“It’s here, close by,” said she and, running across the yard, opened a gate in a wooden fence and, stopping, pointed out to him a small wooden wing of the house, which was burning brightly and fiercely. One of its sides had fallen in, another was on fire, and bright flames issued from the openings of the windows and from under the roof.
As Pierre passed through the fence gate, he was enveloped by hot air and involuntarily stopped.
“Which is it? Which is your house?” he asked.
“Ooh!” wailed the girl, pointing to the wing. “That’s it, that was our lodging. You’ve burned to death, our treasure, Katie, my precious little missy! Ooh!” lamented Aníska, who at the sight of the fire felt that she too must give expression to her feelings.
Pierre rushed to the wing, but the heat was so great that he involuntarily passed round in a curve and came upon the large house that was as yet burning only at one end, just below the roof, and around which swarmed a crowd of Frenchmen. At first Pierre did not realize what these men, who were dragging something out, were about; but seeing before him a Frenchman hitting a peasant with a blunt saber and trying to take from him a fox-fur coat, he vaguely understood that looting was going on there, but he had no time to dwell on that idea.
The sounds of crackling and the din of falling walls and ceilings, the whistle and hiss of the flames, the excited shouts of the people, and the sight of the swaying smoke, now gathering into thick black clouds and now soaring up with glittering sparks, with here and there dense sheaves of flame (now red and now like golden fish scales creeping along the walls), and the heat and smoke and rapidity of motion, produced on Pierre the usual animating effects of a conflagration. It had a peculiarly strong effect on him because at the sight of the fire he felt himself suddenly freed from the ideas that had weighed him down. He felt young, bright, adroit, and resolute. He ran round to the other side of the lodge and was about to dash into that part of it which was still standing, when just above his head he heard several voices shouting and then a cracking sound and the ring of something heavy falling close beside him.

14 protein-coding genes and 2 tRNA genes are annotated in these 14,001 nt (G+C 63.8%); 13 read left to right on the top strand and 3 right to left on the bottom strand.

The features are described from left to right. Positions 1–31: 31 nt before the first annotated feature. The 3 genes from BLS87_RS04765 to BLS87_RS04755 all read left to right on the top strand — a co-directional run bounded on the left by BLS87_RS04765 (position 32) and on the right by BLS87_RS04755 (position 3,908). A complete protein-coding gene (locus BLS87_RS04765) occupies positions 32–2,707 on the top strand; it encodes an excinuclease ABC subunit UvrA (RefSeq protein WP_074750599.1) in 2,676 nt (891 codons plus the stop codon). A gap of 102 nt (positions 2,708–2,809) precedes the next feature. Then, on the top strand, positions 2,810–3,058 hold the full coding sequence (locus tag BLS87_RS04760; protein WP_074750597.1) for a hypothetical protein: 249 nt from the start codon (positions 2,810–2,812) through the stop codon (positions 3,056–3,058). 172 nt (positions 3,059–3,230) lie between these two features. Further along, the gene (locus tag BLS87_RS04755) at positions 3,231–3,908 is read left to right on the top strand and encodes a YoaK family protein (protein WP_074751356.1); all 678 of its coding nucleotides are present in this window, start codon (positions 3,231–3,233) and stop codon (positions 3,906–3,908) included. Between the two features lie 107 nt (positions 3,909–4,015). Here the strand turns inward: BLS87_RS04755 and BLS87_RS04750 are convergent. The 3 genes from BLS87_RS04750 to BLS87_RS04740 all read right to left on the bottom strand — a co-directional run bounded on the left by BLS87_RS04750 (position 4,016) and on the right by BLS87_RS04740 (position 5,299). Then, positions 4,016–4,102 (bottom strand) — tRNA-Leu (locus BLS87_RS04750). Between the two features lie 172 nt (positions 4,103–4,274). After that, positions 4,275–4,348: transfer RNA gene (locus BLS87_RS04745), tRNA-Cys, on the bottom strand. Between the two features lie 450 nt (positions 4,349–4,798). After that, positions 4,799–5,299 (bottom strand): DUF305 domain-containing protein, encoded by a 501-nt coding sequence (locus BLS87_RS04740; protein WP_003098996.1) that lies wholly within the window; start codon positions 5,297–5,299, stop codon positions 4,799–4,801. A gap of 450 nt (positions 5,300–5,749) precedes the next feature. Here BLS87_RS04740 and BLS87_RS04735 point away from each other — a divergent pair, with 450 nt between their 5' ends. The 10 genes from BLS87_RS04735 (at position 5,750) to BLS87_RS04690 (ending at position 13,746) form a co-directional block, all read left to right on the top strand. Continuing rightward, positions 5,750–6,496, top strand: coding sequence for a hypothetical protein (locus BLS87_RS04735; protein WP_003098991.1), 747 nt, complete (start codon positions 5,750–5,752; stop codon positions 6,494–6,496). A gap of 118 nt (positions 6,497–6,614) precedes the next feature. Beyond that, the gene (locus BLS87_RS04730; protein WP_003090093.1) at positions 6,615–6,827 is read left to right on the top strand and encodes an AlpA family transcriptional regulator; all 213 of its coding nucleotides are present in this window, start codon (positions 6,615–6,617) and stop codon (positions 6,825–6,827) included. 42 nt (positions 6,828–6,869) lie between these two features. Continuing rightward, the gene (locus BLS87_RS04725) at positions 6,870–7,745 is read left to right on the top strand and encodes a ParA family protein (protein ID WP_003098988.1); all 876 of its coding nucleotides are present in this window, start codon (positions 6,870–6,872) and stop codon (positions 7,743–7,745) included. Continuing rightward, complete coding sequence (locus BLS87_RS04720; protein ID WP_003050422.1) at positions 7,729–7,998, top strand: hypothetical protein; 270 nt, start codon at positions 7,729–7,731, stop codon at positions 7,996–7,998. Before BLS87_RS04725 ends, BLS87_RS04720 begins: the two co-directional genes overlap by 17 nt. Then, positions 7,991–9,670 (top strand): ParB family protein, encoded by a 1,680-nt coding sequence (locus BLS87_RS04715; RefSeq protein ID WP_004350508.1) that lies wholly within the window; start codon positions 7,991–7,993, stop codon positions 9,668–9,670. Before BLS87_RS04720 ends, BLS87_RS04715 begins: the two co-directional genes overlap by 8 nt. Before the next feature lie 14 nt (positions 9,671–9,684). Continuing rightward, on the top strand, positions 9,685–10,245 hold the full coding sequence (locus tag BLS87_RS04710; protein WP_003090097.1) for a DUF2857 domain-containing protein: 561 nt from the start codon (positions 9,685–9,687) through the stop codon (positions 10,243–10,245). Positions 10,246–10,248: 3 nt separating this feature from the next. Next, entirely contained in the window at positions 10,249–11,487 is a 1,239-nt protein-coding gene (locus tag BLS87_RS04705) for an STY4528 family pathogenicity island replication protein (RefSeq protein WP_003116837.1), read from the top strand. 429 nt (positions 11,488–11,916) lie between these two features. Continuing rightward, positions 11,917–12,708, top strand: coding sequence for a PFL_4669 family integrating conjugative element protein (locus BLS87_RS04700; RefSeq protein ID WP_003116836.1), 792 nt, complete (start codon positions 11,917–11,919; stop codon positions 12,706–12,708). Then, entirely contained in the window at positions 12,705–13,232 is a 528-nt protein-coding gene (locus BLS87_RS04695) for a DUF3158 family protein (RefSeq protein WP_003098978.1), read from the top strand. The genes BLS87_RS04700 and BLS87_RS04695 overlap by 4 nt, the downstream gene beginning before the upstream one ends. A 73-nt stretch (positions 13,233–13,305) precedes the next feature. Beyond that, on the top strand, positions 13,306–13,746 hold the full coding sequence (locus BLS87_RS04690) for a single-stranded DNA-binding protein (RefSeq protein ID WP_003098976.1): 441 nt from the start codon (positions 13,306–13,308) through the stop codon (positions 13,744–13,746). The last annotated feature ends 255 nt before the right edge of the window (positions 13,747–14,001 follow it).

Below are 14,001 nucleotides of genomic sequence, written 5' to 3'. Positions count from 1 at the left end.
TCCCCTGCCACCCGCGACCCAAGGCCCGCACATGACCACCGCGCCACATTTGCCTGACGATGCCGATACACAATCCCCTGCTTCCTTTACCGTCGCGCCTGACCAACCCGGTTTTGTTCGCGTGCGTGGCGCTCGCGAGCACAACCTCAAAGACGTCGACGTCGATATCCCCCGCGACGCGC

Pierre looked up and saw at a window of the large house some Frenchmen who had just thrown out the drawer of a chest, filled with metal articles. Other French soldiers standing below went up to the drawer.
“What does this fellow want?” shouted one of them referring to Pierre.
“There’s a child in that house. Haven’t you seen a child?” cried Pierre.
“What’s he talking about? Get along!” said several voices, and one of the soldiers, evidently afraid that Pierre might want to take from them some of the plate and bronzes that were in the drawer, moved threateningly toward him.
“A child?” shouted a Frenchman from above. “I did hear something squealing in the garden. Perhaps it’s his brat that the fellow is looking for. After all, one must be human, you know....”
“Where is it? Where?” said Pierre.
“There! There!” shouted the Frenchman at the window, pointing to the garden at the back of the house. “Wait a bit—I’m coming down.”
And a minute or two later the Frenchman, a black-eyed fellow with a spot on his cheek, in shirt sleeves, really did jump out of a window on the ground floor, and clapping Pierre on the shoulder ran with him into the garden.
“Hurry up, you others!” he called out to his comrades. “It’s getting hot.”
When they reached a gravel path behind the house the Frenchman pulled Pierre by the arm and pointed to a round, graveled space where a three-year-old girl in a pink dress was lying under a seat.
“There is your child! Oh, a girl, so much the better!” said the Frenchman. “Good-by, Fatty. We must be human, we are all mortal you know!” and the Frenchman with the spot on his cheek ran back to his comrades.
Breathless with joy, Pierre ran to the little girl and was going to take her in his arms. But seeing a stranger the sickly, scrofulous-looking child, unattractively like her mother, began to yell and run away. Pierre, however, seized her and lifted her in his arms. She screamed desperately and angrily and tried with her little hands to pull Pierre’s hands away and to bite them with her slobbering mouth. Pierre was seized by a sense of horror and repulsion such as he had experienced when touching some nasty little animal. But he made an effort not to throw the child down and ran with her to the large house. It was now, however, impossible to get back the way he had come; the maid, Aníska, was no longer there, and Pierre with a feeling of pity and disgust pressed the wet, painfully sobbing child to himself as tenderly as he could and ran with her through the garden seeking another way out.